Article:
AG#23 – Thirsty Dog Blonde Ale


A blonde ale has been on the to-do list for a long, long time. I really wanted to do this before the summer and have it as a “lawnmower beer”, but I want something different for the lager drinkers at Christmas time. I also need to grow up yeast for my Yo-leven brew in a few weeks time, so something neutral like a blonde ale seemed like a good choice.

For this brew, I’m going to use a portion of pilsner malt to augment the English pale malt. As this will not be a hoppy beer, or have significant flavour contributions from dark malts, I need to pack as much flavour into it as possibly by using some toasted malts. I’ve settled on Vienna and Biscuit malts for this purpose. I’m not including any crystal malts, in order to make the beer as crisp and lager-like as possible. I’ll also include some head grains (a 50:50 mix of wheat and CaraPils, which has worked for me in the past). I’ll probably keg this beer and lager it in the cold shed for a few weeks. I’ll also use plenty of carbonation to get that lager-like character. I’m tempted to include some citrussy American hops, as I just love those flavours, but as I’m trying to stick within BJCP guidelines, I’ll leave these out and just go with some noble varieties: Hersbrucker, Saaz and East Kent Goldings.

Recipe Specifications

Boil Size: 27.90 l
Post Boil Volume: 23.40 l
Batch Size (fermenter): 19.00 l
Bottling Volume: 17.00 l
Estimated OG: 1.050 SG
Estimated Color: 9.1 EBC
Estimated IBU: 20.8 IBUs
Brewhouse Efficiency: 60.00 %
Est Mash Efficiency: 71.1 %
Boil Time: 90 Minutes


2.700 kg Pale Malt, Maris Otter (5.9 EBC), 52.9 %
1.500 kg Pilsner (2 Row) UK (2.0 EBC), 29.4 %
0.400 kg Vienna Malt (6.9 EBC), 7.8 %
0.200 kg Cara-Pils/Dextrine (3.9 EBC), 3.9 %
0.200 kg Wheat Malt, Ger (3.9 EBC), 3.9 %
0.100 kg, Biscuit Malt (45.3 EBC), 2.0 %
35 g Hallertauer Hersbrucker [3.80 %], Boil 60.0 min, 19.4 IBUs
0.50 Items Whirlfloc Tablet (Boil 10.0 mins)
15 g Saaz [2.30 %] – Boil 15.0 min, 1.3 IBUs
15 g East Kent Goldings [6.50 %] – Boil 0.0 m, 0.0 IBUs
1.0 pkg Safale American  (DCL/Fermentis #US-05)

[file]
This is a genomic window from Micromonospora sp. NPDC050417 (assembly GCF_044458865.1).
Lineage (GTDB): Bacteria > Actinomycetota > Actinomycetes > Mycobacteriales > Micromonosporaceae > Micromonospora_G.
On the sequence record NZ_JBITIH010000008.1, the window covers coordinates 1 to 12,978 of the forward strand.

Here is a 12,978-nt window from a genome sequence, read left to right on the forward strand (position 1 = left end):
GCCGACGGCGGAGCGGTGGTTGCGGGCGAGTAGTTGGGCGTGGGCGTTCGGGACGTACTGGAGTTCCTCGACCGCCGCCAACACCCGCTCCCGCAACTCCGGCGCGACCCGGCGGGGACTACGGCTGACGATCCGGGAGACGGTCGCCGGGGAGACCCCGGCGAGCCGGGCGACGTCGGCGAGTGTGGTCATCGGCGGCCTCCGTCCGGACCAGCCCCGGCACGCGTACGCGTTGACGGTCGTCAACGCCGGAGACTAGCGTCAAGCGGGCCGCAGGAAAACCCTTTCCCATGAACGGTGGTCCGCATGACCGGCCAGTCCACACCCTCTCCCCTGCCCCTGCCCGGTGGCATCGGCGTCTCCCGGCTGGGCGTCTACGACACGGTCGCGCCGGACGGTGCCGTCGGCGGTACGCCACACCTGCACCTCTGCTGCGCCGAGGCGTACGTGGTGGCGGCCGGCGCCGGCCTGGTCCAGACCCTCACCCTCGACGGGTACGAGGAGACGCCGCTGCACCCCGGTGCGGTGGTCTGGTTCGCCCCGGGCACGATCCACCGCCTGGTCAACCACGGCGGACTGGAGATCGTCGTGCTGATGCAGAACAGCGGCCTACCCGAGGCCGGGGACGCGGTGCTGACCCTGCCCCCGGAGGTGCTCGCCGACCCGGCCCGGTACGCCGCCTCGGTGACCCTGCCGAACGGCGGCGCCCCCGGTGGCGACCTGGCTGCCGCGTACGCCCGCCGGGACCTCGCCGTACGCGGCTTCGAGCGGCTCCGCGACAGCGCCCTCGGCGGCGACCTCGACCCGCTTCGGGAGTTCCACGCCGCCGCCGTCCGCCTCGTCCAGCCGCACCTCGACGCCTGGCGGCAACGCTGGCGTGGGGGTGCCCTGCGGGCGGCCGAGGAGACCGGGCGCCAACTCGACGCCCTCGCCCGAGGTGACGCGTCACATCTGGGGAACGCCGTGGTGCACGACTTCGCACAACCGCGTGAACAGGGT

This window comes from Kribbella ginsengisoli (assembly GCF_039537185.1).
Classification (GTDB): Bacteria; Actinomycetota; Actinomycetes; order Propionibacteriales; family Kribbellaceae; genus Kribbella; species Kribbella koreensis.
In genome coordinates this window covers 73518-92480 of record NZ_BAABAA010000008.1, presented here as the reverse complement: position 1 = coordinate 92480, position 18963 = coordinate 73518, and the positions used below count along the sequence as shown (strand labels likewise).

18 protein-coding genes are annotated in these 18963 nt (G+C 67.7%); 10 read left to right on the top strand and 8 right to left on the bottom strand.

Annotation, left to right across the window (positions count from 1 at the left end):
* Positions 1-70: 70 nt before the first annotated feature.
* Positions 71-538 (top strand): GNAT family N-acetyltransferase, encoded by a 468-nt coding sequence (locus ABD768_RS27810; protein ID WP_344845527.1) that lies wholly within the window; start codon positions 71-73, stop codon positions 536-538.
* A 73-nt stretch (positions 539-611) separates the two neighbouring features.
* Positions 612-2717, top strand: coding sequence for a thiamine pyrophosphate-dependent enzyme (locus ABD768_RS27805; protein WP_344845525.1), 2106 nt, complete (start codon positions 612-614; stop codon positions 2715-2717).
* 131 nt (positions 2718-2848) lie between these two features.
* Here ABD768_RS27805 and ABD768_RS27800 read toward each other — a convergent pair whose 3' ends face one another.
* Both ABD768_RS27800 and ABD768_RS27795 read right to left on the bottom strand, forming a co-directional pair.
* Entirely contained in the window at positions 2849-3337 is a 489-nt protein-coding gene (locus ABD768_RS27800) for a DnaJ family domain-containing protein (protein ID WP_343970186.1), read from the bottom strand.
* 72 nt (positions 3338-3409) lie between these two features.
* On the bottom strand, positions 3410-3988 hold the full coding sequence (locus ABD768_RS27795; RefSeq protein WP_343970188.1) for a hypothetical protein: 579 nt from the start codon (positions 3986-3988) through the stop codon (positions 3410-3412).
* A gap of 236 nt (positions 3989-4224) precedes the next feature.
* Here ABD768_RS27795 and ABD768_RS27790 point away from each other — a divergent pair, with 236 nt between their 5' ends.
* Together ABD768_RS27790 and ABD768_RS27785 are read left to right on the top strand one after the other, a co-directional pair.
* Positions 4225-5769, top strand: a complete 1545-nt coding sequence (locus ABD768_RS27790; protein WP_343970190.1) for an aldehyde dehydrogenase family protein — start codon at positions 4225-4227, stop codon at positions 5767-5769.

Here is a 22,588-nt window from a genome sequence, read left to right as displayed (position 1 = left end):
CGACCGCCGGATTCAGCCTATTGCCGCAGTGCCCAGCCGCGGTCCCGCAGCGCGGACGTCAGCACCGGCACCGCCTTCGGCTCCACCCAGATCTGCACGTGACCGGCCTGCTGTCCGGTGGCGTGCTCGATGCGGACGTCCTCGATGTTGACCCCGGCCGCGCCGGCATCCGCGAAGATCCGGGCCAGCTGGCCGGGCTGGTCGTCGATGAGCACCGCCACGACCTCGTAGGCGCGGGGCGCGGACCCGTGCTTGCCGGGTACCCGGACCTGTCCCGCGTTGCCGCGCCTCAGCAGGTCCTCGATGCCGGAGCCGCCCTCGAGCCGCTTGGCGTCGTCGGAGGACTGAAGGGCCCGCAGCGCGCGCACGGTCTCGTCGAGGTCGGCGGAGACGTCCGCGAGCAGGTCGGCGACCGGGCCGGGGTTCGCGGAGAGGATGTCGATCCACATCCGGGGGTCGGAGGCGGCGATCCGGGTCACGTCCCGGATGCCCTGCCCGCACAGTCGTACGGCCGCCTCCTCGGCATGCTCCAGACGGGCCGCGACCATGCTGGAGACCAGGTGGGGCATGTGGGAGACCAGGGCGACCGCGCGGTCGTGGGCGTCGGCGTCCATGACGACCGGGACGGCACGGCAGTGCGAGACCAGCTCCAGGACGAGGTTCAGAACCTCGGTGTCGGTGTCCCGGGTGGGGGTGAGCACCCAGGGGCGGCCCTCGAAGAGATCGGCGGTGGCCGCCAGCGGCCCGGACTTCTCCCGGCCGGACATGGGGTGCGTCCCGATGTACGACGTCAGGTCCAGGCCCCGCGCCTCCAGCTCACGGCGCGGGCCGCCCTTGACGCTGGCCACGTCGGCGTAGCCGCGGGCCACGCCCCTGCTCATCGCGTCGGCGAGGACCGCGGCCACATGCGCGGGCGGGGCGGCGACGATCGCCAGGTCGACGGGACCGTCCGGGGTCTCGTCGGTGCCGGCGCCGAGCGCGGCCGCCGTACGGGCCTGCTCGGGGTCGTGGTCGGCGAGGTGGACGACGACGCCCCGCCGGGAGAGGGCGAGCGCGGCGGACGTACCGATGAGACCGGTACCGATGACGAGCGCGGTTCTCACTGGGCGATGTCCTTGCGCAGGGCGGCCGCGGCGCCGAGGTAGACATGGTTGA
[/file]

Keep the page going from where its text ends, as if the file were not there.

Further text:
Mash Schedule: Bubbles’ Single Infusion, Full Body, Batch Sparge
Total Grain Weight: 5.100 kg
Mash In           Add 14.28 l of water at 74.6 C          68.0 C        60 min

Sparge: Batch sparge with 2 steps (Drain mash tun , 19.23l) of 77.0 C water

Brew Day 10/11/2014 – Beautifully clear wort. The small hop bill also meant that I got a great run off from the boiler and very little break material into the fermenter.

11/12/2014 – Primed with 150g glucose. Got 12 x 750ml and 13 x 500ml bottles from the batch. I fermented this pretty cool, so I’m expecting (hoping!) for something very lager-like. I’m a bit concerned though – I didn’t calculate the priming sugar amount, just guessed really. And I’ve got slightly less volume than usual coupled with the fact that the beer would have been quite cold when bottled, hence would have had a bit of dissolved CO2. It’ll probably be fine, but I might end up with carbonation that is a bit livelier than intended. The beer smelled fantastic, really toasty and biscuity. Exactly what I wanted in the aroma profile. Lovely flavour too, so looking forward to seeing what some cold conditioning for a month does for the beer.

01/01/2015 – First taste and I’m pretty happy with it. Nice biscuity, bready flavours. Honey like flavour and aroma. Satisfying noble hop flavour, though nicely subtle. Next time I think I will reduce the gravity by a few points to make it more refreshing and lighter bodied. Lovely mousse-like head which lasts all down the glass. Should improve even more with extended cold conditioning.

02/01/2015 – This is turning out to be one of those beers that I open too early, realise it tastes great, and hammer them down before they’ve really had a chance to age properly. You can definitely taste the alcohol, and it’s more full-bodied than I was expecting. I think I could easily reduce the gravity and still keep lots of flavour in the beer.

11/01/2015 – Because I gave most of this batch away, I just drank the last bottle of it this evening. Great recipe, I’ll definitely do it again. I might also try it with a lager yeast. I was also thinking that it would make a great starting point for an Irish Red – it’s got more biscuit and toast going on than the malty Buckshot Flag recipe.

26/02/2015 – For my next attempt at this beer, I’d like to simply the grain bill in an effort to see if the intense toasty flavours I got were from the Vienna malt, or the small percentage of biscuit malt. I’m also going to reduce the gravity by a few points as I’d like this to be more sessionable, my stock “lawnmower” beer. Maybe even a little bit of Amarillo or Ahtanum in the hopping to get a hint of citrus flavour in there. I think this recipe would form the basis of a very nice American Pale Ale if I just increased the hopping.

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